Disclaimer: This article is for information purposes only and should not be considered as an investment advice.
Illustrations: Rediff Archives
2. To know more about your scheme's performance
Let us start from the first page of a fact sheet.
Invariably, the first few pages contain commentary by senior fund managers and chief investment officer of the fund house. Here we get to know a brief of what the past month was like and the next month is expected to be.
Again, if you do not understand the language of money, you will not be able to understand anything written here.
Typically, you will find outlook for the equity and debt market given separately.
Different mutual funds give different sets of information and there is no regulation per se on this. A leading private sector mutual fund comes out with a very elaborate fact sheet every month. It is in investor's interest to read this fact sheet to understand what all can be disclosed by a fund house. Not all fund houses provide such information.
Also keep in mind, good fact sheet presentation does not mean you invest in any/ all schemes of a fund house.
Typically you will find details of equity funds at the beginning of the fact sheet and then these are followed by details about debt funds. A leading public sector mutual fund's fact sheet gives a snapshot of all its schemes under the equity category at the beginning of the detailed presentation of its equity schemes. The same is followed for debt schemes as well. This makes it easy for the investor to search exactly what s/he is looking for.
But again understand: a good and orderly presentation is no certificate of good performance.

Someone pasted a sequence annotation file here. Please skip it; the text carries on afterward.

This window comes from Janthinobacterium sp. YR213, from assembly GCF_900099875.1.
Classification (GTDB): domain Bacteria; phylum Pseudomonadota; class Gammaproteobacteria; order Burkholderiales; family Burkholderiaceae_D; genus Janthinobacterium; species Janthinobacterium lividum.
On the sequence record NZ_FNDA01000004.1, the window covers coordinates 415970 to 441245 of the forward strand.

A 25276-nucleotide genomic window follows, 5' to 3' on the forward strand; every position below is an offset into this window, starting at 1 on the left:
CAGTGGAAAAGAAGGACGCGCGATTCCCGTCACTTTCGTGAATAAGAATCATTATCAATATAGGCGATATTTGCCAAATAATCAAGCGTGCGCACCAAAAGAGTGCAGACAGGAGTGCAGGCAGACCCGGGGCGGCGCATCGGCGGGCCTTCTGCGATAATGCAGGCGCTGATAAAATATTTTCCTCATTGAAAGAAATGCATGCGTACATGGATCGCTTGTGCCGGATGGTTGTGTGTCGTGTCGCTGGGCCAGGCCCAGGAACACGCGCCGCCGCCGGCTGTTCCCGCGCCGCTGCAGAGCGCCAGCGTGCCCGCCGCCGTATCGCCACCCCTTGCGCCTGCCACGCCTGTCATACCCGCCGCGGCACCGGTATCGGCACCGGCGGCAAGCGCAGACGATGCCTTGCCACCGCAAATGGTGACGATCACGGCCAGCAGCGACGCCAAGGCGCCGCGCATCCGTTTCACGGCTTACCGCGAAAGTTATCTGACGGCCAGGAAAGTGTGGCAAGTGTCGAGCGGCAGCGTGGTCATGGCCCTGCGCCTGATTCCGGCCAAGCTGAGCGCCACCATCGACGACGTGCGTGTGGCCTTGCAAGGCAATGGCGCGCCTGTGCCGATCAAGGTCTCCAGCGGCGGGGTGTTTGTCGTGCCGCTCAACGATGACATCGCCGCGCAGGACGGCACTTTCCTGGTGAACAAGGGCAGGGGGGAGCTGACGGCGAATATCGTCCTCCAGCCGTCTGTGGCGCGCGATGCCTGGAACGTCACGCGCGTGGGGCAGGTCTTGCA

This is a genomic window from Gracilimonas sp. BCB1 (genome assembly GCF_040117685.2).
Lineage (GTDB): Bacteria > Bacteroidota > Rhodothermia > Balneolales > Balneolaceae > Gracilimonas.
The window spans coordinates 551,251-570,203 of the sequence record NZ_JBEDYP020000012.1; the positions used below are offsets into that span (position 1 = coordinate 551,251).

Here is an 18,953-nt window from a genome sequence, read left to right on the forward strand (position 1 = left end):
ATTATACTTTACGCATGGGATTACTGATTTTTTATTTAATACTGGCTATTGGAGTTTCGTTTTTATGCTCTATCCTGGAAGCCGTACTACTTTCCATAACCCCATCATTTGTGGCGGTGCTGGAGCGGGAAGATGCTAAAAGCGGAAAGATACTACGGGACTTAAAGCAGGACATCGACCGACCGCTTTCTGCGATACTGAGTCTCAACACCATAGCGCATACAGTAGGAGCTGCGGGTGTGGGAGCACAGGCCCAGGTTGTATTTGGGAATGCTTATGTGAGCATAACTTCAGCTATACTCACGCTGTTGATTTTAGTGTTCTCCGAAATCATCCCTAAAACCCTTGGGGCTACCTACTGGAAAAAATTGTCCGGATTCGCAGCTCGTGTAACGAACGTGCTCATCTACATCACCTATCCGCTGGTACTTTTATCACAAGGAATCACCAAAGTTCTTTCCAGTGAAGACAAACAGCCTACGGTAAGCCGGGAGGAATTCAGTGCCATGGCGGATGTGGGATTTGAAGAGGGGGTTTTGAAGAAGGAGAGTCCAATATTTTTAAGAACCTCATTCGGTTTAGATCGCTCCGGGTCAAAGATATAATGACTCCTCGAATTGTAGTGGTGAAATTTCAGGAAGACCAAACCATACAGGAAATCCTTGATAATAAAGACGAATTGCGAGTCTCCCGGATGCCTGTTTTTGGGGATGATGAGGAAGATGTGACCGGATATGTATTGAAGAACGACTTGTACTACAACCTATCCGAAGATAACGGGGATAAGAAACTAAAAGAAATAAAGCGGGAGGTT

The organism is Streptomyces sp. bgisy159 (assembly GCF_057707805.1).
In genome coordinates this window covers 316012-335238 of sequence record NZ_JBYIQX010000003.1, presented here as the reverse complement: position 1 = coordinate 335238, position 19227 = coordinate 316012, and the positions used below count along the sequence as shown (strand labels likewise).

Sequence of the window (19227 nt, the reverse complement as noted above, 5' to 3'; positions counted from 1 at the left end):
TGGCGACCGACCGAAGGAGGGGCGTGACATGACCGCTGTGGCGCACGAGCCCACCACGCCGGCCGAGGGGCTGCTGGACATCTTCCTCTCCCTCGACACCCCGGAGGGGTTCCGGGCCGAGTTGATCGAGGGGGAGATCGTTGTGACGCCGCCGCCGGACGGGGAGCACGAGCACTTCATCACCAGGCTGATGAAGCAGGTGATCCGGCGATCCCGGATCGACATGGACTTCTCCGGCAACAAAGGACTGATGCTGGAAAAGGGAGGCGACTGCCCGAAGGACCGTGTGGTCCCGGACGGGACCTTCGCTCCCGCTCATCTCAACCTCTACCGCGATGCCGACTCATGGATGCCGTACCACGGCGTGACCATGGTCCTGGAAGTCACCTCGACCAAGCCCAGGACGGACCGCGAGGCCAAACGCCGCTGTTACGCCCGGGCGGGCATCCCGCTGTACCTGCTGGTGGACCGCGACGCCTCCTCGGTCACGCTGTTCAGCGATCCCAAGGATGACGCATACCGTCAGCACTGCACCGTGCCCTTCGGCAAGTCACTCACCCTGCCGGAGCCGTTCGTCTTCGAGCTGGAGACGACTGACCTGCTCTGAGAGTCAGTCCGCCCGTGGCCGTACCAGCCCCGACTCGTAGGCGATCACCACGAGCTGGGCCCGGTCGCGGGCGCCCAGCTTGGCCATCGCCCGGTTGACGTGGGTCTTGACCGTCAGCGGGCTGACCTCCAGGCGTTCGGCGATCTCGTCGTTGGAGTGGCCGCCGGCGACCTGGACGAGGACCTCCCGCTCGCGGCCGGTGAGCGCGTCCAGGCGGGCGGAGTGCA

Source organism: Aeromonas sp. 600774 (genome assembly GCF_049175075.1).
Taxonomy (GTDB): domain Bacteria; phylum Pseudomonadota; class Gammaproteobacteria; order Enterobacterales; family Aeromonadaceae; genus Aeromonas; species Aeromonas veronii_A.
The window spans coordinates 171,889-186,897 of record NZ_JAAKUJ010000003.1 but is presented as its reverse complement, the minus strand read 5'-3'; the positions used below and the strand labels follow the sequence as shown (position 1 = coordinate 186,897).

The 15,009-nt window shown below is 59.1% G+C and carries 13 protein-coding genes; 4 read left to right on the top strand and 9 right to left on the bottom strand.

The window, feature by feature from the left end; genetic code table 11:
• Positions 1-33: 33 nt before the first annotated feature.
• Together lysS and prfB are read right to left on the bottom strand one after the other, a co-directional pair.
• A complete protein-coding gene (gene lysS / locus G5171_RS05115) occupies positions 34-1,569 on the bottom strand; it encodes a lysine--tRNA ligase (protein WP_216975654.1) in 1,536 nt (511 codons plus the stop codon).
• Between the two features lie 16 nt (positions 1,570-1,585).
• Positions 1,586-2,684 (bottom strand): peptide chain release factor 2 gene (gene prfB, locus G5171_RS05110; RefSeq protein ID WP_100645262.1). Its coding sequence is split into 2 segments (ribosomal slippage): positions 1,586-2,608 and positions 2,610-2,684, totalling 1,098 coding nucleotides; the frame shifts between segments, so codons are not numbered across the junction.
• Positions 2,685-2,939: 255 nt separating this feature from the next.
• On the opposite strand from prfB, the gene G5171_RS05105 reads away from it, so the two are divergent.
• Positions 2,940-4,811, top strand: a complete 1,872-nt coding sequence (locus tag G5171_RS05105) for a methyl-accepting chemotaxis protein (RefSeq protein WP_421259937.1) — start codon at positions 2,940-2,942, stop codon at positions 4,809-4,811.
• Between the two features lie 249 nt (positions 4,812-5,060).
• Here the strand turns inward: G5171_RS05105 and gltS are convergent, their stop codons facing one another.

3. To know the outlook of your fund manager
In all our earlier articles we have been using a term 'average maturity' fairly regularly. In a previous article we showed how the fund manager managed the scheme's average maturity to deliver stellar returns.
If we have understood that in a rising interest rate scenario we would like to own fixed deposits/ bonds with lesser maturity and vice versa, then obviously we need to know the maturity profile of the bond fund.
This can be known from the fund fact sheet. All the charts that we are showing in these articles are drawn from data taken from fund fact sheets.
Among the other details that fact sheets give, you will find a term 'average maturity' mentioned there. This is nothing but the same 'average maturity' that we have been speaking about for so long.
In case of actively managed bond funds you will find this increases/ decreases frequently. In case of fixed maturity plans, FMPs, (now they are not in vogue) typically there would be no change in the portfolio for the entire term of the scheme, hence the average maturity would remain constant.